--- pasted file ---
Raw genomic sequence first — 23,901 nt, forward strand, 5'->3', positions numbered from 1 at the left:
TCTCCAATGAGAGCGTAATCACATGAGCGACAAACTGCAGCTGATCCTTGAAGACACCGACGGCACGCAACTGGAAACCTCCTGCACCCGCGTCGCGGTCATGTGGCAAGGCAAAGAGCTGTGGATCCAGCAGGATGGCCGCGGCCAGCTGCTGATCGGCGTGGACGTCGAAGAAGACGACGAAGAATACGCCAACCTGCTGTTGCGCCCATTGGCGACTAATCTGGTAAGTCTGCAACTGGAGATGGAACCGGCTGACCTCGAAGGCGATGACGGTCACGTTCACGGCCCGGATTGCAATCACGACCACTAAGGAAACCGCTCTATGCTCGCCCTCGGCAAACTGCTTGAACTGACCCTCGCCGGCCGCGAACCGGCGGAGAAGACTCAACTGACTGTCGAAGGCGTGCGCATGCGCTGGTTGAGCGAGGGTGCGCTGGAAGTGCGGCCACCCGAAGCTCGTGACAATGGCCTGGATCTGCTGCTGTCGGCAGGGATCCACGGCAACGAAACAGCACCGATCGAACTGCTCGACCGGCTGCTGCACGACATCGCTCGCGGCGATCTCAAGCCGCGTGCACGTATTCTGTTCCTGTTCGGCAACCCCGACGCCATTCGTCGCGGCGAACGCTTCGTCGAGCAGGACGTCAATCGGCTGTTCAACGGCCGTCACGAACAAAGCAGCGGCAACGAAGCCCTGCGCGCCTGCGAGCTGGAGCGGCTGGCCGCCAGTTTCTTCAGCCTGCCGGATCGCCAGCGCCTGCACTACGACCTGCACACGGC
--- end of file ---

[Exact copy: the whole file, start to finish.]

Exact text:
Raw genomic sequence first — 23,901 nt, forward strand, 5'->3', positions numbered from 1 at the left:
TCTCCAATGAGAGCGTAATCACATGAGCGACAAACTGCAGCTGATCCTTGAAGACACCGACGGCACGCAACTGGAAACCTCCTGCACCCGCGTCGCGGTCATGTGGCAAGGCAAAGAGCTGTGGATCCAGCAGGATGGCCGCGGCCAGCTGCTGATCGGCGTGGACGTCGAAGAAGACGACGAAGAATACGCCAACCTGCTGTTGCGCCCATTGGCGACTAATCTGGTAAGTCTGCAACTGGAGATGGAACCGGCTGACCTCGAAGGCGATGACGGTCACGTTCACGGCCCGGATTGCAATCACGACCACTAAGGAAACCGCTCTATGCTCGCCCTCGGCAAACTGCTTGAACTGACCCTCGCCGGCCGCGAACCGGCGGAGAAGACTCAACTGACTGTCGAAGGCGTGCGCATGCGCTGGTTGAGCGAGGGTGCGCTGGAAGTGCGGCCACCCGAAGCTCGTGACAATGGCCTGGATCTGCTGCTGTCGGCAGGGATCCACGGCAACGAAACAGCACCGATCGAACTGCTCGACCGGCTGCTGCACGACATCGCTCGCGGCGATCTCAAGCCGCGTGCACGTATTCTGTTCCTGTTCGGCAACCCCGACGCCATTCGTCGCGGCGAACGCTTCGTCGAGCAGGACGTCAATCGGCTGTTCAACGGCCGTCACGAACAAAGCAGCGGCAACGAAGCCCTGCGCGCCTGCGAGCTGGAGCGGCTGGCCGCCAGTTTCTTCAGCCTGCCGGATCGCCAGCGCCTGCACTACGACCTGCACACGGC